Seminary is an excellent place to learn Doctrine and Church history and see God’s Hand of Providence throughout generations past. Seminary can be a place where a student’s faith and knowledge can be strengthened and increased, providing the opportunity to be a blessing to others in a congregation or similar environment. Seminary can be a crucible where false doctrine can be challenged and traditions of men be removed from a student’s tenets.
Seminary can also be a place where knowledge is transferred from instructor to student – to the student’s detriment. While 1 Corinthians 8:1 may be interpreted to be limited to knowledge of pagan practices and ignorance of Godly commands, it is not specifically limited by the text. Correlate Jeremiah 9:23-24 which says (in part) Thus says the Lord: “Let not the wise man boast in his wisdom… but let him who boasts boast in this, that he understands and knows me, that I am the Lord” This implies that there is a tendency to boast in wisdom.
On any college campus, you can find the unofficial department of Self-Importance that offers majors in Arrogance. The fact that knowledge can lead to pride is not news. The serpent in Genesis sought to ‘correct’ a lack of knowledge in Eve’s mind – that there was more to be known about the forbidden fruit. From that point, Man’s greatest desire has been for autonomy – to be the one in charge and possess all knowledge. Pride is insidious in its manifestation in the spirit of man. It will pop up in unexpected places (like Seminary!).
The logical question to ask, then, is “how do I avoid the trap of pride as I gain knowledge and understanding?” Or, the more culturally relevant question is “how do I maintain my faith in my Savior as I increase my knowledge of Providence?” The Western culture has increased in knowledge and technology and has ‘outgrown the need for God’ in favor of self-sufficiency. This attitude can permeate higher education – including Seminary. The impact of American post-Modern (sometimes called ‘post-Christian’) thought is tremendous, and the largest change of attitude is to one of swelling pride for advancements in technology and general knowledge. All of this amplifies the idea in 1 Corinthians 8:1 that knowledge puffs up (with pride).
How a student avoids the pitfalls of pride – even subtle pride – is easy to understand and hard to practice (like so many elements of the Christian life!). There are a few steps to take to prevent feeding pride as you gain knowledge and insight into Doctrine and Providence:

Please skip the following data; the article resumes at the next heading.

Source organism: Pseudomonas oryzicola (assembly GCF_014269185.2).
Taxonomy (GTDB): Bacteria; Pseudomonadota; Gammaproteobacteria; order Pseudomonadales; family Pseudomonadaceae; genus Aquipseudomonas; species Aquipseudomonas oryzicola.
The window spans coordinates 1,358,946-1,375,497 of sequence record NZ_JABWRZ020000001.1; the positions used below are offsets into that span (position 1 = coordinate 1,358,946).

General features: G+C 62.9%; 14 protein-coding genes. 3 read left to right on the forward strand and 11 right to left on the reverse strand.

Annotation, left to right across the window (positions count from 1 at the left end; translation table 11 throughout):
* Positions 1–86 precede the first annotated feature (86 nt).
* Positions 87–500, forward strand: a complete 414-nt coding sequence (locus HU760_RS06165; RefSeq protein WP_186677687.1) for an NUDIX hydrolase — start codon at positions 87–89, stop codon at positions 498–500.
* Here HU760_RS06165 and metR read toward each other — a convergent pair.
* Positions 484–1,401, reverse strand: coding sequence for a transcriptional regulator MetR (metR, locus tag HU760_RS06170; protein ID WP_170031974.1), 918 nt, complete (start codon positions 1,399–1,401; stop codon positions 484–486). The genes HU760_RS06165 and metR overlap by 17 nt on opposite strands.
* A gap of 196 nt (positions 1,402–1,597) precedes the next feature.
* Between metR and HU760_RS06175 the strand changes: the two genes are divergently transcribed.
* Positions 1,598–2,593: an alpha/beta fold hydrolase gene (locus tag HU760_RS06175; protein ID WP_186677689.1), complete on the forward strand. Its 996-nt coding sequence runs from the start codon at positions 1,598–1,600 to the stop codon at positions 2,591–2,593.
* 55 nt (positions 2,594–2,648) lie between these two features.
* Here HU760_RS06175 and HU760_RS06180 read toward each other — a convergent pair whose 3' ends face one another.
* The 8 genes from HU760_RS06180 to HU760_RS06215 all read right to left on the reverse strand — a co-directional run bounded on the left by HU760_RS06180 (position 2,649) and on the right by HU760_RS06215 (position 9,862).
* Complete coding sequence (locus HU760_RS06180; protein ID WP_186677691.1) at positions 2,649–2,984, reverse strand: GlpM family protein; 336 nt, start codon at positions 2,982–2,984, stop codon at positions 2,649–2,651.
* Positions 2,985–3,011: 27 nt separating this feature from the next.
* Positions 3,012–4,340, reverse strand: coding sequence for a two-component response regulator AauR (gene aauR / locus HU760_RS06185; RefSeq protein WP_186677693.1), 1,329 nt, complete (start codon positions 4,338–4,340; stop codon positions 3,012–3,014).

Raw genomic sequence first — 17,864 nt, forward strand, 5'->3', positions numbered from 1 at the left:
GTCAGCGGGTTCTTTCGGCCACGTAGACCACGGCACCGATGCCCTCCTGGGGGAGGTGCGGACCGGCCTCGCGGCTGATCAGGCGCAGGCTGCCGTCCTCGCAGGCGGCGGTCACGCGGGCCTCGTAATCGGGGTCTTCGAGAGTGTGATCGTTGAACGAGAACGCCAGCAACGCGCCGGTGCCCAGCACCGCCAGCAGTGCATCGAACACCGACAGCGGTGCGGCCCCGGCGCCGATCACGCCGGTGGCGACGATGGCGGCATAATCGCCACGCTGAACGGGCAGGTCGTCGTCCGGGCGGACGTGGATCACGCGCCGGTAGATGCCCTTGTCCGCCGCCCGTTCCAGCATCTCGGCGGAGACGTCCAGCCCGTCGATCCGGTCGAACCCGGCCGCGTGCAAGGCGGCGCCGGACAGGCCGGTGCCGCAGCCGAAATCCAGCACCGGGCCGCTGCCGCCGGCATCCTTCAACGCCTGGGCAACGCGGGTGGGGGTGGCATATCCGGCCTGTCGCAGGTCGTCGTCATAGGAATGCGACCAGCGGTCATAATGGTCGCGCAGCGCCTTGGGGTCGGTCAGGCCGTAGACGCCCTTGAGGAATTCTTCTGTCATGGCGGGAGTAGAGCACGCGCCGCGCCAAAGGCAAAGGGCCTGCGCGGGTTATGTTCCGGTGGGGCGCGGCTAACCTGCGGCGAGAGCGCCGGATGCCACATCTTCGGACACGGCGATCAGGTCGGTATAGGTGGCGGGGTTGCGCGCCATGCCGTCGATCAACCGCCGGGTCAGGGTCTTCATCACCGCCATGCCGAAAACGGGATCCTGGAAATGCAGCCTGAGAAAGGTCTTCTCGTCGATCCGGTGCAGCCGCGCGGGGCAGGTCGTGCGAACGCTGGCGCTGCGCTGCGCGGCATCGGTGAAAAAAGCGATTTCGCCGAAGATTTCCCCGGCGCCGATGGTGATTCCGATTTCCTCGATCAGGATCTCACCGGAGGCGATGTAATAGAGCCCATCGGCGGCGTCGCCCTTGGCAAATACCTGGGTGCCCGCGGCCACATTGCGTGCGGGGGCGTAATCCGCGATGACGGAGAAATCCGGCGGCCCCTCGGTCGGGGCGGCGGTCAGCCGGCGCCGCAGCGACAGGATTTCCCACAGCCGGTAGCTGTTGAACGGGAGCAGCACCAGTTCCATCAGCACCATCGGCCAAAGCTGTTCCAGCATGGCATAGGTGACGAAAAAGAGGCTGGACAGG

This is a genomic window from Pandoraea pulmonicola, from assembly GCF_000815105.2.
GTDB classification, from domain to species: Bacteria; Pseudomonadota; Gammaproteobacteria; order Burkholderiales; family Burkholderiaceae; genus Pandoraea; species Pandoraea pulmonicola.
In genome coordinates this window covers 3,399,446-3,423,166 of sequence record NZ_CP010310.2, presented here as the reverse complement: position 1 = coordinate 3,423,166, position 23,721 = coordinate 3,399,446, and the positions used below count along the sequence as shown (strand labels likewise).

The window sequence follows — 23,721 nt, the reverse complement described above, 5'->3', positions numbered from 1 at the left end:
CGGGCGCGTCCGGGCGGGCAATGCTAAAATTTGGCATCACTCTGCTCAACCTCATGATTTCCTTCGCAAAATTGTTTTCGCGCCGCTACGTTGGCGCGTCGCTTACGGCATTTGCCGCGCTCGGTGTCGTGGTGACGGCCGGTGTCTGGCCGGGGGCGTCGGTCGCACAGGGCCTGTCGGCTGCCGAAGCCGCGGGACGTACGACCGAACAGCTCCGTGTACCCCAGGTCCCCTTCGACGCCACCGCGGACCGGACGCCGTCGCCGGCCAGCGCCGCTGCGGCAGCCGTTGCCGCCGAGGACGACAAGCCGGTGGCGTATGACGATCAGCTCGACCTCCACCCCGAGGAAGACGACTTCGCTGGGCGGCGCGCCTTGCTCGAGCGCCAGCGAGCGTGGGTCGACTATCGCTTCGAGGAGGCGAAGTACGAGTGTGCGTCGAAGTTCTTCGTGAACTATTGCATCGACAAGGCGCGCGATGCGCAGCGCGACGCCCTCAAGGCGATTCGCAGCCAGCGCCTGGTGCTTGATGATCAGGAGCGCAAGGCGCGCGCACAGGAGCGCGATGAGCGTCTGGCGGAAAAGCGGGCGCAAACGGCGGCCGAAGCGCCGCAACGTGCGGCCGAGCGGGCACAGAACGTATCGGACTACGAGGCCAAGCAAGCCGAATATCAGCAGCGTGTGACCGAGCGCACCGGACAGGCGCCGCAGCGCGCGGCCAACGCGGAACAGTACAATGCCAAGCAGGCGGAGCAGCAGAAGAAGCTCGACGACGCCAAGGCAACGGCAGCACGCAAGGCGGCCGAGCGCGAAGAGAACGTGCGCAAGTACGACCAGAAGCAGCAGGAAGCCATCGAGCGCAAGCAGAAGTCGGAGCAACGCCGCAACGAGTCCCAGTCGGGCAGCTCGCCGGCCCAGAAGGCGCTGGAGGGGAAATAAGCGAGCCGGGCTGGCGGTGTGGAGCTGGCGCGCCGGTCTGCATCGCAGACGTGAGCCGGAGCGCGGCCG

1. Love not only covers a multitude of sins, it guides our attitude toward others. The love we need to have is not condescending but compassionate. Empathy is a strong companion of love for one another. As we are called to emulate Jesus Christ, we are to embrace His attitude toward others – Jesus never condemned humble or ignorant people; He railed against proud people (see Matthew 23). As you seek to learn in order to teach, influence and shepherd people, keep the attitude of Christ. No good shepherd hates his sheep, but cares for them and helps them through their times of weakness and vulnerability. In the same way, keeping a tender heart toward others will help keep pride at bay.
2. The tender heart you keep must also be filled with gratitude that the Lord has first forgiven your own sins and seen fit to use you (even YOU) for His purposes. Always remember that God does not play favorites (see Romans 2:11), therefore you should always be thankful that He gave you something that He could give to anyone He chooses. Remembering that simple fact will help keep pride away, also.
3. The first two elements above combine to form the third – a proper perspective of Truth. You were born in sin; you rebelled against God and His law; you are undeniably guilty in His holy sight; yet by His perfect work you stand exonerated and righteous. The sin, rebellion and guilt are still visible; you have righteousness covering you. The elements of the Ark of the Covenant were pictures of Israel’s rebellion against Jehovah: broken tablets (rejection of God’s Law), Aaron’s rod (rejection of God’s authority) and a pot of manna (rejection of God’s provision). Yet all those elements remained in the Ark even as the High Priest covered the lid (the “Mercy Seat”) with the blood of the sacrifice. They weren’t magically transported away, they were covered over by the real blood of the sacrifice – just like our sin, rebellion and guilt are only covered over by the metaphorical blood of the perfect sacrifice in Jesus.
4. The final step is true humility that stems from the first three items. Recall James 4:6b (“God opposes the proud, but gives grace to the humble”) and Micah 6:8 (He has told you, O man, what is good; and what does the Lord require of you but to do justice, and to love kindness, and to walk humbly with your God). It is humility stemming from love, gratitude and proper perspective that pleases God (see Matthew 18:3). God loves and blesses humble people – and humble people do not often fall victim to pride.
As your journey through Seminary progresses and you get smarter and wiser with each passing day/grade/semester, pay close attention to your own attitude toward others. Evaluate often (self-evaluation is the first step of church discipline) and repent frequently (understanding that you will see proud attitudes rise up time and again) and always seek His guidance (Proverbs 3:5-6.)